By John Dodge and John Russell
April 7, 2002 | Highly publicized spats between pharmaceutical companies and their coveted early stage R&D partners are raising red flags in the investment community about the effectiveness and future of these collaborations, but many say such unions remain vital to drug discovery. For each heavily chronicled failure, there are a dozen more that seem to be working.
“Given the Bristol-Meyers Squibb-ImClone episode, we can expect pharmaceutical companies to look much more carefully at these deals. Increasingly, pharmaceuticals think that these biotech firms are too small, don't have enough expertise to manage clinical trials, can't throw enough people at product development, and don't know the FDA,” says Annette Grimaldi, managing director of health care for S.G. Cowen.
That grim assessment may be an overreaction to the messy ImClone-BMS affair, which earlier this year was cast as the poster child for partnerships gone awry. Companies entering into deals have been deftly carving responsibilities and more equally sharing the risk. Typically, biotechs perform early-stage drug target identification and leave the bulk of clinical trials, marketing and later-stage development to the pharmaceutical companies.
For instance, Vertex Pharmaceuticals Inc. has deals with GlaxoSmithKline and Novartis AG that it considers model relationships, according to Iain Buchanan, vice president of the Cambridge, Mass.-company’s European operations.
“The Novartis partnership is based on finding multiple drug candidates over several years, whereas many of the ones before it were aimed at finding candidates for single drug,” Buchanan says.
Under the six-year agreement, which is not quite two years old, Novartis pays Vertex more than $200 million in direct research costs and another $600 million in license fees once certain milestones are reached. In exchange, Vertex is charged with discovering eight clinically and commercially relevant drug candidates.
With partners GlaxoSmithKline and Aventis Pharma, Vertex also has several drugs in clinical trials and in pre-clinical stages. Its partnership with GlaxoSmithKline is the only collaboration to yield a marketable drug, which is a protease inhibitor for fighting HIV called Agenerase. A second generation of the drug, as yet unnamed, is currently in Phase III clinical trials.
CuraGen Corp. of New Haven, Conn., and Bayer Corp. both claim they could not be happier with each other after just finishing the first year in their 15-year, $1.4 billion pact to find therapeutics for obesity and diabetes. Both sides vigorously resist comparisons to ImClone and BMS.
“The BMS-Imclone relationship was for a relatively late stage product. Bayer is thinking long term in working with us, and any benefit is way down the road,” says Chris McLeod, CuraGen executive vice president. “You need to look at these as relationships as opposed to one-off negotiations trying just to get your best deal. You need to set the stage for a win-win relationship.”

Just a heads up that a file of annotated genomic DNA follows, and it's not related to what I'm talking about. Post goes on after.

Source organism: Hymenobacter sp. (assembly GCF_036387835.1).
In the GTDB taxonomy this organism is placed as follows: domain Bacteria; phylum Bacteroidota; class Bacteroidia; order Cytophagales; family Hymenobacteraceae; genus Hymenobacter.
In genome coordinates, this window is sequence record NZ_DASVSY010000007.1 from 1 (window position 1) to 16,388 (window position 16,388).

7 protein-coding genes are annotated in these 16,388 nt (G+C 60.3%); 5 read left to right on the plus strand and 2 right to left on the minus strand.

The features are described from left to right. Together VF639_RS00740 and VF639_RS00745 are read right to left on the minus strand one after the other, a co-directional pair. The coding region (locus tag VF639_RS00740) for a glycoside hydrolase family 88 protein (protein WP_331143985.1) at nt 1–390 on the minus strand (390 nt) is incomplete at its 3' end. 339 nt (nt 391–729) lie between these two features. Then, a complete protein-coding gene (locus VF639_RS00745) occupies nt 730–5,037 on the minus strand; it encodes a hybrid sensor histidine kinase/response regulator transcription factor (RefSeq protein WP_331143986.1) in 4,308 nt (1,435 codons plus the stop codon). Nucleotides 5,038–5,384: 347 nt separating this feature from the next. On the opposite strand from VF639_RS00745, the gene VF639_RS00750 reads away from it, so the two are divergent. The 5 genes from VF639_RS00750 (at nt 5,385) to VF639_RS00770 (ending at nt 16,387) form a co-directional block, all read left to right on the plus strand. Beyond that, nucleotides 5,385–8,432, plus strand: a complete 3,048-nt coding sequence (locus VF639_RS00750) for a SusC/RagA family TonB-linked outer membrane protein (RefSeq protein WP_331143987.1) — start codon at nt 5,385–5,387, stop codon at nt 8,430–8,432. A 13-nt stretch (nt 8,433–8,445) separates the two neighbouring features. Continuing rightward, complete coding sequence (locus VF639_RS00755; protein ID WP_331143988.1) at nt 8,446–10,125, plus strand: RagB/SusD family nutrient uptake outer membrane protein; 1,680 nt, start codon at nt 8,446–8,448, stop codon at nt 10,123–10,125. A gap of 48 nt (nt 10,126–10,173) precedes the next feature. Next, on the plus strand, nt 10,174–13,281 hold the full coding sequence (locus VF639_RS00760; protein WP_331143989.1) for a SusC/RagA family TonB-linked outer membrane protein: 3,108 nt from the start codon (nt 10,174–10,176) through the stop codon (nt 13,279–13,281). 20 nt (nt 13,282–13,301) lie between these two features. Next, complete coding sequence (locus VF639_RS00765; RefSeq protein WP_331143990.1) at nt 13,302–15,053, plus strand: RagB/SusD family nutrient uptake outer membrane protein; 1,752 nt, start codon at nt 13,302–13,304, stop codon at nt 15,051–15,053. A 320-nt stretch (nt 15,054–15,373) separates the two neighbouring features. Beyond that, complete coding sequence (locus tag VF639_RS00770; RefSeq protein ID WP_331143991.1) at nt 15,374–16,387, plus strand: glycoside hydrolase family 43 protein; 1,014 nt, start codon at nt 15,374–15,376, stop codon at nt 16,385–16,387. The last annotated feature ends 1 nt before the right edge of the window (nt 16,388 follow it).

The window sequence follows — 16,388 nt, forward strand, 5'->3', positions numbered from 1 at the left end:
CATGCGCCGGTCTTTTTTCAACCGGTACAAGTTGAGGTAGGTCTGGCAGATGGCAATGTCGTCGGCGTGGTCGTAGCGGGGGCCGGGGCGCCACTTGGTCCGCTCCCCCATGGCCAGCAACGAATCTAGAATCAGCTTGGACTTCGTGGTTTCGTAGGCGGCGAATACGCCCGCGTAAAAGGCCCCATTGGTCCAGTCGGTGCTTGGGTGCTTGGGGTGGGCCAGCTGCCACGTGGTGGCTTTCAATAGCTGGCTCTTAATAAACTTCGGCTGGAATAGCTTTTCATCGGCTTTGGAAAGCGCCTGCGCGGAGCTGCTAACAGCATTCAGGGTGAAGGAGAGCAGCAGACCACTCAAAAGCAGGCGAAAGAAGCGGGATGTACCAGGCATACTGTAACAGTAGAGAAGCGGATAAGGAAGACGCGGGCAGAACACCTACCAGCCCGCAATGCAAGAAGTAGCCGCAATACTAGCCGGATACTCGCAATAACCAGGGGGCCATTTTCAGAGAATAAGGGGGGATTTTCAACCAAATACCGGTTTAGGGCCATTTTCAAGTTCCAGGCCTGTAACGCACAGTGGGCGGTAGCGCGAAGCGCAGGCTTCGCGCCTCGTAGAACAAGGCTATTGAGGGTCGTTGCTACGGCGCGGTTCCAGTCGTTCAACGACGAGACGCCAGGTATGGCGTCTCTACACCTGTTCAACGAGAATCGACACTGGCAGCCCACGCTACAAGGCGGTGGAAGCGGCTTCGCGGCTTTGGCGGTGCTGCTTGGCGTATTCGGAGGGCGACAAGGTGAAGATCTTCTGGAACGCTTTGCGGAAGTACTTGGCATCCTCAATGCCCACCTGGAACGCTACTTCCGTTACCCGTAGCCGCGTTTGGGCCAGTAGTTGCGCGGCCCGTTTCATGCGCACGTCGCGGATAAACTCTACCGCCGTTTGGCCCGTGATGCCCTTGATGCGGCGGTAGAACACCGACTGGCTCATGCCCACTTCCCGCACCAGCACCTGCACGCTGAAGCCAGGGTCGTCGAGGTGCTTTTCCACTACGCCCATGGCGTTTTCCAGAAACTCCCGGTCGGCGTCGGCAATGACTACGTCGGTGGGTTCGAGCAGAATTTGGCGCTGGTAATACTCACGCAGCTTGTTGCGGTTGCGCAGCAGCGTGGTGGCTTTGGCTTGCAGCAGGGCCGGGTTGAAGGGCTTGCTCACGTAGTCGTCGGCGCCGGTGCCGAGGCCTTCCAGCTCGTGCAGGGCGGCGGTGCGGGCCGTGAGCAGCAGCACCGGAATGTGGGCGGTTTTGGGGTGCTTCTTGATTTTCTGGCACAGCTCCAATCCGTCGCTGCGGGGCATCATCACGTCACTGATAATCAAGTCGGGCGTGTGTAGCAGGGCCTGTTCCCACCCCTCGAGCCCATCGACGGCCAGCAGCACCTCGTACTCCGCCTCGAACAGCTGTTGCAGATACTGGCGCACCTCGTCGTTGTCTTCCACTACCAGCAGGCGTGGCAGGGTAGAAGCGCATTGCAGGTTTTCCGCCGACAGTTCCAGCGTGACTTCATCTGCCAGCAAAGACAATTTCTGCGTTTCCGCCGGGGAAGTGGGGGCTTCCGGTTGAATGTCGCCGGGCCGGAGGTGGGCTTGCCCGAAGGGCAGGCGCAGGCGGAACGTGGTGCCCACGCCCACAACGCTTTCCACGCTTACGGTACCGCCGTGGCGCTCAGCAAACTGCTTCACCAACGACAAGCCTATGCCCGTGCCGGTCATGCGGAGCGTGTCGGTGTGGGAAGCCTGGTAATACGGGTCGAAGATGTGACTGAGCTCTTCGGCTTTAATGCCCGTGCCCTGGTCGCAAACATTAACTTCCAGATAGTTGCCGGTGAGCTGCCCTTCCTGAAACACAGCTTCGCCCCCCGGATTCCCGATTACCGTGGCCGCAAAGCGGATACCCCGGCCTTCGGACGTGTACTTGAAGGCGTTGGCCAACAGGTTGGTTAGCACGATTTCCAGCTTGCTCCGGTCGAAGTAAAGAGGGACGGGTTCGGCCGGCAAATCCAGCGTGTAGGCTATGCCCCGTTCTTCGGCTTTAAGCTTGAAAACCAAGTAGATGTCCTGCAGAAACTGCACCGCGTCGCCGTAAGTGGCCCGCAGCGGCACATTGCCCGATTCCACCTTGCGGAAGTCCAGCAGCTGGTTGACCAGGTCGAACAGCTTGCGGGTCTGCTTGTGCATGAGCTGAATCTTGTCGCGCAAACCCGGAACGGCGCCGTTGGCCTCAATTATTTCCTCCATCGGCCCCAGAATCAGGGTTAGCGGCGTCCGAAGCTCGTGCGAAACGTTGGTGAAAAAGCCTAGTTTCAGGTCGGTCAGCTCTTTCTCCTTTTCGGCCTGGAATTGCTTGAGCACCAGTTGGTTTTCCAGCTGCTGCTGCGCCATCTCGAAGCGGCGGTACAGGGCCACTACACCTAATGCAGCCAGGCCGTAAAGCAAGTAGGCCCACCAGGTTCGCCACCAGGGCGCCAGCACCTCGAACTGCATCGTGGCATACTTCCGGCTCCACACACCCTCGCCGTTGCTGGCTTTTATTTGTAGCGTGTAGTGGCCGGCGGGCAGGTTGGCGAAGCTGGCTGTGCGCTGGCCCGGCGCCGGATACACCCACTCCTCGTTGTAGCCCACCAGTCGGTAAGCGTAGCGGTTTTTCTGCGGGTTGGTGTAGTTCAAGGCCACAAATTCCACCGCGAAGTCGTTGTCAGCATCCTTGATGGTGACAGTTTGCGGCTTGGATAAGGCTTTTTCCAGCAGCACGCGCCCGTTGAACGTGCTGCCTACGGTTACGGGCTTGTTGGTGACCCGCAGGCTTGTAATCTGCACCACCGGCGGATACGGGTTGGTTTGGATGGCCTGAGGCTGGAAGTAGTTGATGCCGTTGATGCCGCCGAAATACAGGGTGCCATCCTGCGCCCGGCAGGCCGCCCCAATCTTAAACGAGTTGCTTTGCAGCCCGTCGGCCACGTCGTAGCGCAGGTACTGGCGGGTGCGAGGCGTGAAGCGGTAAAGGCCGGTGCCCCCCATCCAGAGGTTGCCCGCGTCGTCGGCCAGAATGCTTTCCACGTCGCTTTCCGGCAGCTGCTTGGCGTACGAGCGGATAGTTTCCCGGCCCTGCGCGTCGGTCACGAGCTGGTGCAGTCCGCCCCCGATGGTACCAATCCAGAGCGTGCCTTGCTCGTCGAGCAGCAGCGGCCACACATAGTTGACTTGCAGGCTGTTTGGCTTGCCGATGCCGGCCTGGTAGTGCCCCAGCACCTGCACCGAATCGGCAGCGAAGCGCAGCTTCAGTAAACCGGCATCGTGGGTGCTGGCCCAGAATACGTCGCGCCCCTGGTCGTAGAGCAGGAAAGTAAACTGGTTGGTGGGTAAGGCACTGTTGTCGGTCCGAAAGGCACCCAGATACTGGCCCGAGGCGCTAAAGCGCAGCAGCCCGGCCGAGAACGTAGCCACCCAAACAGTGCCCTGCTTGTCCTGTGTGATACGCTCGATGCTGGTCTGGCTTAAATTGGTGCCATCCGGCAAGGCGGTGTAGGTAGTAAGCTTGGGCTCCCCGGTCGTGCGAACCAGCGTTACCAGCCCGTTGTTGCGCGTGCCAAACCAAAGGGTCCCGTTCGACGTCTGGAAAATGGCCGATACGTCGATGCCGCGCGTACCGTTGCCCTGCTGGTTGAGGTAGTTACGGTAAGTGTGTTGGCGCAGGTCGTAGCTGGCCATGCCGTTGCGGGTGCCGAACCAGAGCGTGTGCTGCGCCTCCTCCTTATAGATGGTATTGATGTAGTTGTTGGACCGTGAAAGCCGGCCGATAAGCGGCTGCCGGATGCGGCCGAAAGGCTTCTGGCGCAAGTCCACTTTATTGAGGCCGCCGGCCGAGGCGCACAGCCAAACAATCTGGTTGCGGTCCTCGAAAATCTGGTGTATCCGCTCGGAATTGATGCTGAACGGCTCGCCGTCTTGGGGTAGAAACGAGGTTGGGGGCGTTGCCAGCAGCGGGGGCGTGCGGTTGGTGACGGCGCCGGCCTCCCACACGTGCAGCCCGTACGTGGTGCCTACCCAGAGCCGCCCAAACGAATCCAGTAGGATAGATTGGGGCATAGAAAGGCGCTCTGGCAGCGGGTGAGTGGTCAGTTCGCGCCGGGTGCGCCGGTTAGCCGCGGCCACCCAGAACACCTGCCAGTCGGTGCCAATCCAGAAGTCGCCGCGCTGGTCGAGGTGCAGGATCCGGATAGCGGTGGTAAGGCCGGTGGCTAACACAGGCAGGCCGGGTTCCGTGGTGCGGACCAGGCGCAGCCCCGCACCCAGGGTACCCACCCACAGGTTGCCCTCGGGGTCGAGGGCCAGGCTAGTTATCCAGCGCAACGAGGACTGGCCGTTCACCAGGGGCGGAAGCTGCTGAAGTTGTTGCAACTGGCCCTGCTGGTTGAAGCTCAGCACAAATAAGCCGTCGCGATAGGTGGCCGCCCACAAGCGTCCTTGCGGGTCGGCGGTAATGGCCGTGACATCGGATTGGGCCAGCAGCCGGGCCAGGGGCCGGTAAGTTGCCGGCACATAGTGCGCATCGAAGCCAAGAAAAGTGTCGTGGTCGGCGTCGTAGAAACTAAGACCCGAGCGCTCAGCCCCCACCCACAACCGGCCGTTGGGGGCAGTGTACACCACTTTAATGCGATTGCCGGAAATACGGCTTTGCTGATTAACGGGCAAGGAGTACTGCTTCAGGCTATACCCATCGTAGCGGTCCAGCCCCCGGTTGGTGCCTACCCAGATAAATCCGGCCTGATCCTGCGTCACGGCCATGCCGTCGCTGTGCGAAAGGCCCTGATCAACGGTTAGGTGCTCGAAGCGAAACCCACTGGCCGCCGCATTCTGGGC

Werner Kroll, vice president of technology collaboration for Bayer, the American subsidiary of Germany’s Bayer AG, echoes McLeod’s assessment.
“We are looking over the whole range of research and development, not just jumping in at a very late stage. We generate something together where there’s complimentary resources and skill sets. Bayer brings in developing and marketing plus the chemistry. CuraGen provides the genomics-based technology,” Kroll says.
But the real test of the CuraGen-Bayer relationship will be yielding marketable drugs, which at this point is many years off. Progress so far is limited to the two companies announcing in January that CuraGen had discovered 31 molecule targets associated with obesity and diabetes that were accepted as high priority targets by Bayer.
“We credit the our excellent working relationship with CuraGen, which is resulting in the development of an early stage pipeline of innovative therapies," John Amatruda, vice president, department of diabetes and obesity research for Bayer, said in the January press release.
From a pragmatic standpoint, Kroll maintains an office at CuraGen so problems can be resolved quickly. What’s more, Bayer. research is based only a few miles away in West Haven, Conn.
Although Bayer leaves Curagen alone so it isn’t suffocated by its big partner, one key feature of their collaboration is shared risk. For example, $700 million in expected development costs are split 50/50, while profits will be shared from whatever hits the market from the planned 12 compounds the pair hopes to eventually bring into clinical trials.
Instead of buying CuraGen outright, Bayer opted for the arm’s length relationship, says Kroll. “What happens if a lot of key people leave? With this kind of contract, we share the risk and the reward, but still keep cultures apart,” he says.
Still, impatient investors want results now, and analysts remain skeptical about what these partnerships will produce in the long term.
"I hear people talk about the need for big collaborations between pharmaceutical companies and biotech firms, but I don't see big pharmaceutical-small biotech collaboration working. I don't think it's necessary for startups to have strategic alliances to be successful,” says Jonathan Fleming, general partner, Oxford Bioscience Partners.